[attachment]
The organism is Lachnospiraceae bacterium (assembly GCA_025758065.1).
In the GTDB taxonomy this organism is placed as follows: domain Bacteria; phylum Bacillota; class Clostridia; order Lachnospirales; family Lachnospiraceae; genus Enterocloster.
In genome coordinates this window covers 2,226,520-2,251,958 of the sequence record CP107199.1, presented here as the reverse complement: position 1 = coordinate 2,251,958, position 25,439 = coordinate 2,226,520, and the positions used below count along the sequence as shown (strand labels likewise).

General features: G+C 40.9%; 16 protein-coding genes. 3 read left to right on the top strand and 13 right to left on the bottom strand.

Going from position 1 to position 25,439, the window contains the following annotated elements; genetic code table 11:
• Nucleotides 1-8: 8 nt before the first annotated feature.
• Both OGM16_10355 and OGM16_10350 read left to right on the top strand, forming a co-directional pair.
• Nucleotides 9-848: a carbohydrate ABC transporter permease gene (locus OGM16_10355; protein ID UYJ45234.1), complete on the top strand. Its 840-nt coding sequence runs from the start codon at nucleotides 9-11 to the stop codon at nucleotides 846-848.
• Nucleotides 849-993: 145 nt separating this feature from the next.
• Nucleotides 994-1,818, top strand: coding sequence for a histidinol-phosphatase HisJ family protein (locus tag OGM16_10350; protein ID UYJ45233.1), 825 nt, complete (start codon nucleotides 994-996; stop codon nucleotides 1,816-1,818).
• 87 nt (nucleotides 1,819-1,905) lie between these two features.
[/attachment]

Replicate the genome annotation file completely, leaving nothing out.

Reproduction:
The organism is Lachnospiraceae bacterium (assembly GCA_025758065.1).
In the GTDB taxonomy this organism is placed as follows: domain Bacteria; phylum Bacillota; class Clostridia; order Lachnospirales; family Lachnospiraceae; genus Enterocloster.
In genome coordinates this window covers 2,226,520-2,251,958 of the sequence record CP107199.1, presented here as the reverse complement: position 1 = coordinate 2,251,958, position 25,439 = coordinate 2,226,520, and the positions used below count along the sequence as shown (strand labels likewise).

General features: G+C 40.9%; 16 protein-coding genes. 3 read left to right on the top strand and 13 right to left on the bottom strand.

Going from position 1 to position 25,439, the window contains the following annotated elements; genetic code table 11:
• Nucleotides 1-8: 8 nt before the first annotated feature.
• Both OGM16_10355 and OGM16_10350 read left to right on the top strand, forming a co-directional pair.
• Nucleotides 9-848: a carbohydrate ABC transporter permease gene (locus OGM16_10355; protein ID UYJ45234.1), complete on the top strand. Its 840-nt coding sequence runs from the start codon at nucleotides 9-11 to the stop codon at nucleotides 846-848.
• Nucleotides 849-993: 145 nt separating this feature from the next.
• Nucleotides 994-1,818, top strand: coding sequence for a histidinol-phosphatase HisJ family protein (locus tag OGM16_10350; protein ID UYJ45233.1), 825 nt, complete (start codon nucleotides 994-996; stop codon nucleotides 1,816-1,818).
• 87 nt (nucleotides 1,819-1,905) lie between these two features.